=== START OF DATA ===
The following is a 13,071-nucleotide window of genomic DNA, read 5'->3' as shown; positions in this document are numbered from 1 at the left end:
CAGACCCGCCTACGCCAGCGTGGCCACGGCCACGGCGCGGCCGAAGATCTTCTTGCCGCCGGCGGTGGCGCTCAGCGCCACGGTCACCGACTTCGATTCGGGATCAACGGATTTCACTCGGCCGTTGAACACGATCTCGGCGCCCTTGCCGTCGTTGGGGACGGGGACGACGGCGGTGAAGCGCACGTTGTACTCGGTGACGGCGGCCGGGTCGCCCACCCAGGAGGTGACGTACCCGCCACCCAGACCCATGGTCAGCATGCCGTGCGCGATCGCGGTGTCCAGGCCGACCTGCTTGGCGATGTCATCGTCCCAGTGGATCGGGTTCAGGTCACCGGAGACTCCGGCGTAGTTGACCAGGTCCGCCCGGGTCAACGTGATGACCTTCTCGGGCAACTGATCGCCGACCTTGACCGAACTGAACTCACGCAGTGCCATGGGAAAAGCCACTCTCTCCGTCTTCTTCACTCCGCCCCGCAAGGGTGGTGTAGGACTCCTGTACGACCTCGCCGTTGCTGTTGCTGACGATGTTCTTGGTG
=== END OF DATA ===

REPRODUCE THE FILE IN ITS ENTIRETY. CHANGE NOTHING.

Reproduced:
The following is a 13,071-nucleotide window of genomic DNA, read 5'->3' as shown; positions in this document are numbered from 1 at the left end:
CAGACCCGCCTACGCCAGCGTGGCCACGGCCACGGCGCGGCCGAAGATCTTCTTGCCGCCGGCGGTGGCGCTCAGCGCCACGGTCACCGACTTCGATTCGGGATCAACGGATTTCACTCGGCCGTTGAACACGATCTCGGCGCCCTTGCCGTCGTTGGGGACGGGGACGACGGCGGTGAAGCGCACGTTGTACTCGGTGACGGCGGCCGGGTCGCCCACCCAGGAGGTGACGTACCCGCCACCCAGACCCATGGTCAGCATGCCGTGCGCGATCGCGGTGTCCAGGCCGACCTGCTTGGCGATGTCATCGTCCCAGTGGATCGGGTTCAGGTCACCGGAGACTCCGGCGTAGTTGACCAGGTCCGCCCGGGTCAACGTGATGACCTTCTCGGGCAACTGATCGCCGACCTTGACCGAACTGAACTCACGCAGTGCCATGGGAAAAGCCACTCTCTCCGTCTTCTTCACTCCGCCCCGCAAGGGTGGTGTAGGACTCCTGTACGACCTCGCCGTTGCTGTTGCTGACGATGTTCTTGGTG